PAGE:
Seattle Parks and Recreation and the Meadowbrook Community Center Advisory Council are co-sponsoring the eighth Annual Polar Bear Swim at high noon on Thursday, Jan. 1, 2010 at Matthews Beach, 9300 51st Ave. NE. Registration starts at 11:30 a.m.
There will be refreshments and a “2010 Official Patch of Courage” for all heroic polar bears who immerse themselves neck-deep in the lake, to prove to friends and loved ones that they actually braved the frigid waters, which in 2009 measured at a chilly 41 degrees Fahrenheit.
This year, dress up in a costume! Sign our memory book at www.theofficialunofficialpolarbearplunge.blogspot.com.
And this year, we’ll feature the new “Polar Cub Club,” a special time just before the polar bears plunge, for younger folks or people who need a little bit more room.
At the 2009 swim, the turnout set a record, and Parks staff distributed Polar Bear Vitamins (marshmallows) to each bear who felt he or she needed an “edge.”
Parks offers a few tips for enjoying a fun, safe swim:
• Come early, and carpool or take the bus. You can plan your trip at http://tripplanner.metrokc.gov/cgi-bin/itin_page.pl?resptype=U&destloc=Matthews%20Beach%20Park.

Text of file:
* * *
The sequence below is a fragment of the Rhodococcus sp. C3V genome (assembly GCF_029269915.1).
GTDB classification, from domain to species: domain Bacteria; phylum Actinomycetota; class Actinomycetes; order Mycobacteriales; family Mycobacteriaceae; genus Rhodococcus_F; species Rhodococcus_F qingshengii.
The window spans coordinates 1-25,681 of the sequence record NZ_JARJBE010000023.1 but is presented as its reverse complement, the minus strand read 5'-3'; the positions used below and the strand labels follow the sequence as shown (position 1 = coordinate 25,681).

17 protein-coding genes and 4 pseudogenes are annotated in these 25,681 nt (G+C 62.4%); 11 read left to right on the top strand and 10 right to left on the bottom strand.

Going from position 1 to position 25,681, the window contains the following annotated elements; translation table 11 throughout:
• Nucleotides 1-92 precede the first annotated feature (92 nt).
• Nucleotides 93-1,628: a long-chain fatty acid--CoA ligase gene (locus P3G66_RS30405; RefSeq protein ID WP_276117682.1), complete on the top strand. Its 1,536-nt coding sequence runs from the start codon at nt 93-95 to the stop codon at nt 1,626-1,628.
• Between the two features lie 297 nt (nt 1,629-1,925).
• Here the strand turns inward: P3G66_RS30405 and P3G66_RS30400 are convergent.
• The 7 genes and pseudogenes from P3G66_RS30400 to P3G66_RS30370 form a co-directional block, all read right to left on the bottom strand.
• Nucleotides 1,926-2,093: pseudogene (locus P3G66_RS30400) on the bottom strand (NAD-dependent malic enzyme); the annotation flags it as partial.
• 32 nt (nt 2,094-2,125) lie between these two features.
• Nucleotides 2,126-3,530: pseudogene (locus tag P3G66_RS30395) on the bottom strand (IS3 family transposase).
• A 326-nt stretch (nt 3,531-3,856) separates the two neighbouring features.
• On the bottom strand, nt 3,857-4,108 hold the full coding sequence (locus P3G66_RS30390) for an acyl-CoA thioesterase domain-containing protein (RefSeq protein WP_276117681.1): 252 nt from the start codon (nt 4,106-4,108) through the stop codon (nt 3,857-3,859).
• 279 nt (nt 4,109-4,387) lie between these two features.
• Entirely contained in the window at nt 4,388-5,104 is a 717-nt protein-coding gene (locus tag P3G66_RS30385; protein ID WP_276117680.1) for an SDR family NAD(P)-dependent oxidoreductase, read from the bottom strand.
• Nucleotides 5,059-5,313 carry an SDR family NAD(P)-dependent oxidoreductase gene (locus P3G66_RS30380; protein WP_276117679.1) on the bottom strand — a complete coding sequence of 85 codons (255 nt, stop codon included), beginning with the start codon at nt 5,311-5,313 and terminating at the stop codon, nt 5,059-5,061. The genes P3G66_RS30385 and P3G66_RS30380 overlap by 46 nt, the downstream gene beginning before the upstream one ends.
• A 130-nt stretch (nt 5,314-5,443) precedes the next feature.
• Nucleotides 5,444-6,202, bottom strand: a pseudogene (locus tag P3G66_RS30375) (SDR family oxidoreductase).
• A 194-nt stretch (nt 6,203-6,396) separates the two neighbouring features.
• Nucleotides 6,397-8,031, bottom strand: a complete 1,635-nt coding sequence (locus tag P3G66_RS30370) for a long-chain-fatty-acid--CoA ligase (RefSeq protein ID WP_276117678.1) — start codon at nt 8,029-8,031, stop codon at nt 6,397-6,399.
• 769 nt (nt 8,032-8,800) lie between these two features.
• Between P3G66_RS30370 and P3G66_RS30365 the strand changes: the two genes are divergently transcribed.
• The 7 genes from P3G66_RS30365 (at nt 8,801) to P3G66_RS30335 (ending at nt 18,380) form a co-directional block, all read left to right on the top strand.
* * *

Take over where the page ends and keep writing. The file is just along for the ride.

• If you have heart problems or other serious medical concerns, we recommend you consult your health care professional before taking the Polar Plunge. Come and watch!
• Don’t drink alcohol – it doesn’t warm you up, and it accelerates hypothermia.
• Don’t stay in the water for longer than 15 minutes – you lose body heat 25 times faster in water than in air.
• Don’t take off your outer clothing until you’re ready to get in the water, and remove wet clothing before getting into dry clothes.
• Costumes are part of the fun, and are welcome!
The Polar Bear Plunge was the first official event of its kind in the Seattle area. Janet Wilson, the Aquatic Center Coordinator at Meadowbrook Pool, started the event off on January 1, 2003. About 300 people participated in that first Polar Bear Plunge, and since then the attendance has soared to almost 1,000 brave bears of every age. The plunge has inspired other, similar events in the Seattle area.
Said one Parks wag, “Plungers are ‘polarized’ toward one of two styles. Some luxuriate in the refreshingly brisk waters. Others stay in as long as they can ‘bear’ it.”
Witnesses to history will, at each participant’s request, record the names of the bold souls who complete the mission—and brave the water temperature, normally about 50 degrees F. on Jan. 1.